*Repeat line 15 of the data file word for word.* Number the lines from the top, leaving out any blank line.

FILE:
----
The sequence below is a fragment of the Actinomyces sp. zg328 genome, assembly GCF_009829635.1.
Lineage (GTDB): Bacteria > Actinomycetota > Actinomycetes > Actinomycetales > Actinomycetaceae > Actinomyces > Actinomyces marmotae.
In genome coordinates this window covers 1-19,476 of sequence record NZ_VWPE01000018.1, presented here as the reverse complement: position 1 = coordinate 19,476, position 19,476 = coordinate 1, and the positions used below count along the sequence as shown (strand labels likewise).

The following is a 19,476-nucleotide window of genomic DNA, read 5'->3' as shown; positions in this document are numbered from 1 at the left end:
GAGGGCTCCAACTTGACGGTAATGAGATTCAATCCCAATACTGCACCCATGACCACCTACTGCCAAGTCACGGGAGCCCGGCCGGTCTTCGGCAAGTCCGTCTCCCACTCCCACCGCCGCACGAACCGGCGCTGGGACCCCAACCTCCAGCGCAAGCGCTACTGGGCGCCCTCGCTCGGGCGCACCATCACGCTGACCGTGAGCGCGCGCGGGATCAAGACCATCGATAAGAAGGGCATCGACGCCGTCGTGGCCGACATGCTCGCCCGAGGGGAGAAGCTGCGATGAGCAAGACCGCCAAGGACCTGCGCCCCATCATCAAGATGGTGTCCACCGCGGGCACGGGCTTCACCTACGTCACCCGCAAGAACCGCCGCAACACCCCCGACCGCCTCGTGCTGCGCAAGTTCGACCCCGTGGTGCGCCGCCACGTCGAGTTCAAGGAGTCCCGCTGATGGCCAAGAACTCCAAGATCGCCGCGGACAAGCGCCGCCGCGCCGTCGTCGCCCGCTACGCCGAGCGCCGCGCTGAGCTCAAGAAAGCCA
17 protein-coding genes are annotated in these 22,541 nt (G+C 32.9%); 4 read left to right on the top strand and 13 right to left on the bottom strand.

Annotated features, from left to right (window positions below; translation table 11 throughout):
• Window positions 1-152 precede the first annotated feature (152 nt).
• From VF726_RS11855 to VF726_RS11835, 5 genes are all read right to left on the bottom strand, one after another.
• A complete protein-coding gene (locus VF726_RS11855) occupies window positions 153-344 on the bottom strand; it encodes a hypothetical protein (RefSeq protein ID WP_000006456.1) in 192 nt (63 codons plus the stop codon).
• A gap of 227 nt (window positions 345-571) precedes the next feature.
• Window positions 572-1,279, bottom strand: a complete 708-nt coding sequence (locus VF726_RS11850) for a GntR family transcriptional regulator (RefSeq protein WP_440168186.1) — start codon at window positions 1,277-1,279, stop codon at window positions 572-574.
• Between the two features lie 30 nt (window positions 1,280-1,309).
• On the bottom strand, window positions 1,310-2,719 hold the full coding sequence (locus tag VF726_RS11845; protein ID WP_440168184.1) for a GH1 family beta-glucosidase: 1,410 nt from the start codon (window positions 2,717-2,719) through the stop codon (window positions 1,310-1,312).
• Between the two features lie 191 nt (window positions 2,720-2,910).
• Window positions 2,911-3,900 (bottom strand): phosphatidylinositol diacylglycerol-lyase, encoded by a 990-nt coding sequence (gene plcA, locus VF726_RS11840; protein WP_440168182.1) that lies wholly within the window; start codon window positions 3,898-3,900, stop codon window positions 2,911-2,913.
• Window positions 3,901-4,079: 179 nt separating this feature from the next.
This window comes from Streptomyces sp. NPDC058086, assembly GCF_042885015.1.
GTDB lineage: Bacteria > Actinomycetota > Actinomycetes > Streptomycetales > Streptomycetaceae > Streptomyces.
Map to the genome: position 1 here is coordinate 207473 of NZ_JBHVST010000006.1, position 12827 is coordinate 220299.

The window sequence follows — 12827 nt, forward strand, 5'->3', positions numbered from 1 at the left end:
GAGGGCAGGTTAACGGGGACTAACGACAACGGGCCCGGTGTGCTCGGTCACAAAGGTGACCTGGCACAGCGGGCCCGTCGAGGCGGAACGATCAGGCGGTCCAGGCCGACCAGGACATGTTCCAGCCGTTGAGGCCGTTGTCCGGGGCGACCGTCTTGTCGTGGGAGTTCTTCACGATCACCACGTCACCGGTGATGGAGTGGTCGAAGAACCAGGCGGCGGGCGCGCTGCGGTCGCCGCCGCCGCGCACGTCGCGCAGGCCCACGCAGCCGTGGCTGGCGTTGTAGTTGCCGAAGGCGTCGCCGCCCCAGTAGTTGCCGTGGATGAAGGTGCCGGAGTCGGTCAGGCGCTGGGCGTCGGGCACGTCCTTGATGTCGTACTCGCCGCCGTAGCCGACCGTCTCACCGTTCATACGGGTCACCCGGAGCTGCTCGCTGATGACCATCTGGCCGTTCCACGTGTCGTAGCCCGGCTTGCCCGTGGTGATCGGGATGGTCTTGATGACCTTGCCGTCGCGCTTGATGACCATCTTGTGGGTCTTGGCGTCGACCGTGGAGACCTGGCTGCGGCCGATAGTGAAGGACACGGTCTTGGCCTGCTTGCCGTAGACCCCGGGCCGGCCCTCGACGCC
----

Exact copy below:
• Between the two features lie 191 nt (window positions 2,720-2,910).